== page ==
think tank in Washington has urged the U.S. government to
take immediate steps to end the requirement that people with
HIV have to declare their status and get a special
visa before entering the country.
announced his intention to do so on World AIDS Day,
December 1, but no action has been taken.
The Center for
Strategic and International Studies met April 12 in
Washington, D.C., to discuss possible ways of relaxing the
ban. It produced a report urging action and outlining
Gayle, formerly of the federal Centers for Disease
Control and Prevention, said the U.S. travel ban is
inconsistent with the international leadership role on
HIV that America has demonstrated it wants by adopting
measures such as the President's Emergency Plan for
"It is just one
more thing where we are out of line and inconsistent
with what we are trying to do," she said.
Nieburg said there is no justification for the law in
terms of public health. The HIV knowledge base has grown
since 1993, when the ban was imposed, and it is now
clear that HIV is not an easily spread contagious
disease, Nieburg said.
As for worries
about the cost of treating someone with HIV who ends up in
the United States stranded or seeking asylum, he said that a
blanket ban on anyone with HIV is inherently
discriminatory: Other costly chronic health problems
are not singled out for a blanket ban but are handled on
a case-by-case basis.
A waiver is
available to HIV-positive foreigners entering the United
States for "designated events," such as last year's Gay
Games in Chicago. But it requires individuals to
disclose their HIV status, thereby limiting their
ability to enter the United States in the future.
The ban was
instituted in 1993 against the advice of Louis Sullivan,
then-secretary of Health and Human Services, when Sen. Jesse
Helms carried legislation to add HIV to the list of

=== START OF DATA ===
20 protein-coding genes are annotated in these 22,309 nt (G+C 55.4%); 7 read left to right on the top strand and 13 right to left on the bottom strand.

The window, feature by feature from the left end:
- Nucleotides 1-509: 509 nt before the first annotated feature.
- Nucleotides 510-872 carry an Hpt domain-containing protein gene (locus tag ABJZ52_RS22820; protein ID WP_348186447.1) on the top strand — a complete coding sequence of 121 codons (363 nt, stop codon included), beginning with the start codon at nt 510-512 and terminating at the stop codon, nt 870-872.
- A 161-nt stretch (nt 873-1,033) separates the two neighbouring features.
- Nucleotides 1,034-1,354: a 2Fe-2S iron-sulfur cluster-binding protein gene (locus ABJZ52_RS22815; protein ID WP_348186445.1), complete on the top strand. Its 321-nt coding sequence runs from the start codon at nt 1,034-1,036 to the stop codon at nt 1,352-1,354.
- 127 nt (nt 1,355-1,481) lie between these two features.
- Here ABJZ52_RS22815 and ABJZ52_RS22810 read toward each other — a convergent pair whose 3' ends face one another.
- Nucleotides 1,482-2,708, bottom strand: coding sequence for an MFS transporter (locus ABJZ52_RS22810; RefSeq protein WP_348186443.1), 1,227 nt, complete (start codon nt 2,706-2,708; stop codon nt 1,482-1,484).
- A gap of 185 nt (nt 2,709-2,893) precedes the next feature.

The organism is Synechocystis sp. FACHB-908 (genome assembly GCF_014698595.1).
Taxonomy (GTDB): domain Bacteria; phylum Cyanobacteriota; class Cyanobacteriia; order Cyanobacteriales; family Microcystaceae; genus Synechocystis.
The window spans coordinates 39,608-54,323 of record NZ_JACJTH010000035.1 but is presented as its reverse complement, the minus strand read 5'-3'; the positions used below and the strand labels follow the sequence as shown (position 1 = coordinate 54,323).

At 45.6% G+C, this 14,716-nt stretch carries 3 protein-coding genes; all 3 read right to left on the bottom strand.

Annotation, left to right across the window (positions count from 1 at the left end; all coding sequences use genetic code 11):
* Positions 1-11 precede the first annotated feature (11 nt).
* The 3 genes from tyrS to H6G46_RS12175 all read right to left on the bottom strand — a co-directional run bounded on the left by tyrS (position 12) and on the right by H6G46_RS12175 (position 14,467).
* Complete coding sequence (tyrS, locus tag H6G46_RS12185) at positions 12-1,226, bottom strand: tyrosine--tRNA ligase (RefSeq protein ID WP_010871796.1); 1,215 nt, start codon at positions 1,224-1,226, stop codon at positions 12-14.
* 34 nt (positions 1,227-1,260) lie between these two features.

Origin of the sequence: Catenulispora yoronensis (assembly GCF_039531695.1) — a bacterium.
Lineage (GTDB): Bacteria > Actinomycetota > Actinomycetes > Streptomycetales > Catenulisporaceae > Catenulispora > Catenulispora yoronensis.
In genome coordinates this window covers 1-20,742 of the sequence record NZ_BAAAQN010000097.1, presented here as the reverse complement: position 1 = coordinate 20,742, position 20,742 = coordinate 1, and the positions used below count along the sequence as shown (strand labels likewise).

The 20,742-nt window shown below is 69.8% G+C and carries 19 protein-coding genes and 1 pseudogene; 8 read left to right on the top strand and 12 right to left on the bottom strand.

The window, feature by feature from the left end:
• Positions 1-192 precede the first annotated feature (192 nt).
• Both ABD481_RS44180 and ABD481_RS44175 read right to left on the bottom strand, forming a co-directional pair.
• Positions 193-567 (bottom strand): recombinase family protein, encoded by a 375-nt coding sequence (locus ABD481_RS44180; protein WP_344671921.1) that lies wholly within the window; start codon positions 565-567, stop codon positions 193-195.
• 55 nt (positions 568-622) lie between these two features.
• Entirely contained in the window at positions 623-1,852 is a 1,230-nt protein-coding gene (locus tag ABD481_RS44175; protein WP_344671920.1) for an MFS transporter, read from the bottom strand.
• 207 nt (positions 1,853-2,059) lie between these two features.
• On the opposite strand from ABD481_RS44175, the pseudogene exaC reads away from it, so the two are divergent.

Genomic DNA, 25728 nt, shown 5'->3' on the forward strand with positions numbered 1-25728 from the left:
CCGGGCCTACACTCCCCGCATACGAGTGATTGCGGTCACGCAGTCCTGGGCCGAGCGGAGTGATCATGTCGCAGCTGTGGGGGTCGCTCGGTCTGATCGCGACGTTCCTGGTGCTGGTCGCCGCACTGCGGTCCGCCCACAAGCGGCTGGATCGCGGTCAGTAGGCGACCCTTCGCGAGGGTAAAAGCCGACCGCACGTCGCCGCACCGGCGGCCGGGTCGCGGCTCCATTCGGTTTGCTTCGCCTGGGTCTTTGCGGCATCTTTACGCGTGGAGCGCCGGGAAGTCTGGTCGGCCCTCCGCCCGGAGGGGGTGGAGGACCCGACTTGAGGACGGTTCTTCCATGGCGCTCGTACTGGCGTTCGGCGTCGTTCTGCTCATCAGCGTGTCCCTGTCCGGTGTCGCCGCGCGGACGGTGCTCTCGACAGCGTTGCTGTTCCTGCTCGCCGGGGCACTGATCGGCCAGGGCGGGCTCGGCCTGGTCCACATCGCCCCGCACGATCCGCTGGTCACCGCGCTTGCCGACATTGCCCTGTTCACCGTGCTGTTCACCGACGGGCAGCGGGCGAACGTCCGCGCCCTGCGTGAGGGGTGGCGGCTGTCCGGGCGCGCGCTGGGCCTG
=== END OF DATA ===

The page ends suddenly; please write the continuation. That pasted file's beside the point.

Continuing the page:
communicable diseases barring people from U.S. entry.
Sullivan told the
April 12 meeting that the introduction of effective
treatments and their greater availability in developing
countries makes now "truly a propitious time to try
and end these restrictions."
Part of the
challenge is that it was much easier to add a clause to the
list saying "and this specifically include anyone with HIV"
than it will be to replace it with a clause saying
"but this does not include people with
HIV"--because many legislators will want to ensure
that a ban remains on people who genuinely do constitute a
danger to public health.
likely to apply to both short-term tourist visas and
long-term immigrant visas, and legislators are thought to
want to continue to ensure that hard questions are
asked about an HIV-positive person's ability to pay
for his or her medical care if he or she wishes to
live and work in the United States.
But the report
noted that other wealthy countries with more relaxed
policies have not seen a huge influx of HIV-positive
immigrants seeking free care.
The simplest way
of relaxing the aspect of the ban that affects most
people would be for Bush to issue an executive order saying
that tourists--people staying for less than 30
days--are exempted from the HIV ban.
But it is thought
that a rear guard in the White House is uneasy about
the idea of letting people in without any knowledge of their
The situation was
not helped when, after the international AIDS
conference in Toronto last summer, more than 150
HIV-positive people attending the conference chose to
remain in Canada and seek asylum, claiming that they
feared discrimination or worse in their own countries.
have said that the White House will still require
people with HIV to declare their status while lifting an
automatic ban, at least for tourist visas.
Tom Walsh, a
member of the Office of the U.S. Global AIDS Coordinator who
was in the meeting's audience, would not specify when the
ban might be lifted.
"The process is
under way, it is complex, and I wish there was more
that I could say," Walsh said. (Gus Cairns, Gay.com/U.K.)